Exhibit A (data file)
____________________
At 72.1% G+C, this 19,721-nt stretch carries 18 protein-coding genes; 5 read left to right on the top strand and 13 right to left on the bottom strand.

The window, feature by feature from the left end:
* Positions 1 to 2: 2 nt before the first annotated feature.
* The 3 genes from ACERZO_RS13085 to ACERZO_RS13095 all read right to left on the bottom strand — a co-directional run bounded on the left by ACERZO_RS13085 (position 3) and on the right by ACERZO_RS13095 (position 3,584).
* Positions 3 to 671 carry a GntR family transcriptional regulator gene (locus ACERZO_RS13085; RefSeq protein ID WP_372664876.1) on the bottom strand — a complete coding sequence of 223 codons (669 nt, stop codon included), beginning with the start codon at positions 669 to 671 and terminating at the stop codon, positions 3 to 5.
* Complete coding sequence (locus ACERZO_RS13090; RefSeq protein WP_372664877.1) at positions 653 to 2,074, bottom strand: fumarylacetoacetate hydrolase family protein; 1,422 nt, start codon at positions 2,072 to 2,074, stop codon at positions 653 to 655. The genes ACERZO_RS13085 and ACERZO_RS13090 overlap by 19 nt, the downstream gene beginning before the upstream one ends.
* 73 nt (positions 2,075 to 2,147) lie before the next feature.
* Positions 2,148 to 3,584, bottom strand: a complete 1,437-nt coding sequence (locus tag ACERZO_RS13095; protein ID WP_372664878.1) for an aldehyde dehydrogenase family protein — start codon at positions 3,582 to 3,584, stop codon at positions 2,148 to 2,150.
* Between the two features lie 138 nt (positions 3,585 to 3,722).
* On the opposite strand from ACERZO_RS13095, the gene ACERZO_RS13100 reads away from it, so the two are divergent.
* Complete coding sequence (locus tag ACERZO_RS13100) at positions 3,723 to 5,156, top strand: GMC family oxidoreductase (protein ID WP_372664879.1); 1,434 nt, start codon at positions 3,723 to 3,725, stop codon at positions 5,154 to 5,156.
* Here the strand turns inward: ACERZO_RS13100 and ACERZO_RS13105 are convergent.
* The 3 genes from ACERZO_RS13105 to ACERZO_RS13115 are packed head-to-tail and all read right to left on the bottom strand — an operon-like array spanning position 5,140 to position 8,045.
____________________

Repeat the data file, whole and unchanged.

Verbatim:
At 72.1% G+C, this 19,721-nt stretch carries 18 protein-coding genes; 5 read left to right on the top strand and 13 right to left on the bottom strand.

The window, feature by feature from the left end:
* Positions 1 to 2: 2 nt before the first annotated feature.
* The 3 genes from ACERZO_RS13085 to ACERZO_RS13095 all read right to left on the bottom strand — a co-directional run bounded on the left by ACERZO_RS13085 (position 3) and on the right by ACERZO_RS13095 (position 3,584).
* Positions 3 to 671 carry a GntR family transcriptional regulator gene (locus ACERZO_RS13085; RefSeq protein ID WP_372664876.1) on the bottom strand — a complete coding sequence of 223 codons (669 nt, stop codon included), beginning with the start codon at positions 669 to 671 and terminating at the stop codon, positions 3 to 5.
* Complete coding sequence (locus ACERZO_RS13090; RefSeq protein WP_372664877.1) at positions 653 to 2,074, bottom strand: fumarylacetoacetate hydrolase family protein; 1,422 nt, start codon at positions 2,072 to 2,074, stop codon at positions 653 to 655. The genes ACERZO_RS13085 and ACERZO_RS13090 overlap by 19 nt, the downstream gene beginning before the upstream one ends.
* 73 nt (positions 2,075 to 2,147) lie before the next feature.
* Positions 2,148 to 3,584, bottom strand: a complete 1,437-nt coding sequence (locus tag ACERZO_RS13095; protein ID WP_372664878.1) for an aldehyde dehydrogenase family protein — start codon at positions 3,582 to 3,584, stop codon at positions 2,148 to 2,150.
* Between the two features lie 138 nt (positions 3,585 to 3,722).
* On the opposite strand from ACERZO_RS13095, the gene ACERZO_RS13100 reads away from it, so the two are divergent.
* Complete coding sequence (locus tag ACERZO_RS13100) at positions 3,723 to 5,156, top strand: GMC family oxidoreductase (protein ID WP_372664879.1); 1,434 nt, start codon at positions 3,723 to 3,725, stop codon at positions 5,154 to 5,156.
* Here the strand turns inward: ACERZO_RS13100 and ACERZO_RS13105 are convergent.
* The 3 genes from ACERZO_RS13105 to ACERZO_RS13115 are packed head-to-tail and all read right to left on the bottom strand — an operon-like array spanning position 5,140 to position 8,045.